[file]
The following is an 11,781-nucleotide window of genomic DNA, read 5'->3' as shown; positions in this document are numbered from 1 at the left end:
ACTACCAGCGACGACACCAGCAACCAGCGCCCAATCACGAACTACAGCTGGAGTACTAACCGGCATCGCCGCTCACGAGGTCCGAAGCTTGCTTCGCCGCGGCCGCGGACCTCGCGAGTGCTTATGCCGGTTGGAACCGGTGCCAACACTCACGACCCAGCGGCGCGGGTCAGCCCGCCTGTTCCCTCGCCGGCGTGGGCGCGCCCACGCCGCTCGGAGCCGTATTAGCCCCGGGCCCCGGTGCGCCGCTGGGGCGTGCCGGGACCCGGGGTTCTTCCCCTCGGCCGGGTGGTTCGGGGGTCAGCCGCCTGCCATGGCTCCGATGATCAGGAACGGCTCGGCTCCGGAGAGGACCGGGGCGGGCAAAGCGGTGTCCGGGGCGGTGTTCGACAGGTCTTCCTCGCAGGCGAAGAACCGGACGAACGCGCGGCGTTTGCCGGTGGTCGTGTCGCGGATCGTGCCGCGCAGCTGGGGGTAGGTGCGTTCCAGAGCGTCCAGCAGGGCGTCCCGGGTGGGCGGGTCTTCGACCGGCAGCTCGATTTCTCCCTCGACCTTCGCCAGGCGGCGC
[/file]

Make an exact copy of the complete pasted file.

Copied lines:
The following is an 11,781-nucleotide window of genomic DNA, read 5'->3' as shown; positions in this document are numbered from 1 at the left end:
ACTACCAGCGACGACACCAGCAACCAGCGCCCAATCACGAACTACAGCTGGAGTACTAACCGGCATCGCCGCTCACGAGGTCCGAAGCTTGCTTCGCCGCGGCCGCGGACCTCGCGAGTGCTTATGCCGGTTGGAACCGGTGCCAACACTCACGACCCAGCGGCGCGGGTCAGCCCGCCTGTTCCCTCGCCGGCGTGGGCGCGCCCACGCCGCTCGGAGCCGTATTAGCCCCGGGCCCCGGTGCGCCGCTGGGGCGTGCCGGGACCCGGGGTTCTTCCCCTCGGCCGGGTGGTTCGGGGGTCAGCCGCCTGCCATGGCTCCGATGATCAGGAACGGCTCGGCTCCGGAGAGGACCGGGGCGGGCAAAGCGGTGTCCGGGGCGGTGTTCGACAGGTCTTCCTCGCAGGCGAAGAACCGGACGAACGCGCGGCGTTTGCCGGTGGTCGTGTCGCGGATCGTGCCGCGCAGCTGGGGGTAGGTGCGTTCCAGAGCGTCCAGCAGGGCGTCCCGGGTGGGCGGGTCTTCGACCGGCAGCTCGATTTCTCCCTCGACCTTCGCCAGGCGGCGC